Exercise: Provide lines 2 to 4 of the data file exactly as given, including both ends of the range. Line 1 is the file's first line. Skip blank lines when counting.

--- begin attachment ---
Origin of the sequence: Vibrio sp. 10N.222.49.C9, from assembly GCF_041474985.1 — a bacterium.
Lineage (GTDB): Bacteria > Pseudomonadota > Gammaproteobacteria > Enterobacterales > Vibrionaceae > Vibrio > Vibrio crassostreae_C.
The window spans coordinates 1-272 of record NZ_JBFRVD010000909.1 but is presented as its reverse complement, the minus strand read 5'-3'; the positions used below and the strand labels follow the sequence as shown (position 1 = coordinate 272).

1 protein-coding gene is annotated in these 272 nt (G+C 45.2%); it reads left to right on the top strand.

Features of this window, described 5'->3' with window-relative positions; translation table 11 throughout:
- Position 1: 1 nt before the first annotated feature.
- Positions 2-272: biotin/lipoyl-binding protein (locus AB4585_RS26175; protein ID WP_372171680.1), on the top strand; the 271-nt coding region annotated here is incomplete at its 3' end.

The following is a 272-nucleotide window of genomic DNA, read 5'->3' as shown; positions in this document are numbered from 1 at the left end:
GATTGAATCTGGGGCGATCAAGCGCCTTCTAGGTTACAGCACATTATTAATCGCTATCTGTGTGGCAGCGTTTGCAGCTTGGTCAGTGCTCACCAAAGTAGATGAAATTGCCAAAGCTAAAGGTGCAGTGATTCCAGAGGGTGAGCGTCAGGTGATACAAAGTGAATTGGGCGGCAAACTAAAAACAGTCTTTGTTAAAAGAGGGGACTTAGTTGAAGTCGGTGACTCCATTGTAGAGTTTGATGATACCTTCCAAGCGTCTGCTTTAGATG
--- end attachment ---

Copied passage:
Lineage (GTDB): Bacteria > Pseudomonadota > Gammaproteobacteria > Enterobacterales > Vibrionaceae > Vibrio > Vibrio crassostreae_C.
The window spans coordinates 1-272 of record NZ_JBFRVD010000909.1 but is presented as its reverse complement, the minus strand read 5'-3'; the positions used below and the strand labels follow the sequence as shown (position 1 = coordinate 272).

1 protein-coding gene is annotated in these 272 nt (G+C 45.2%); it reads left to right on the top strand.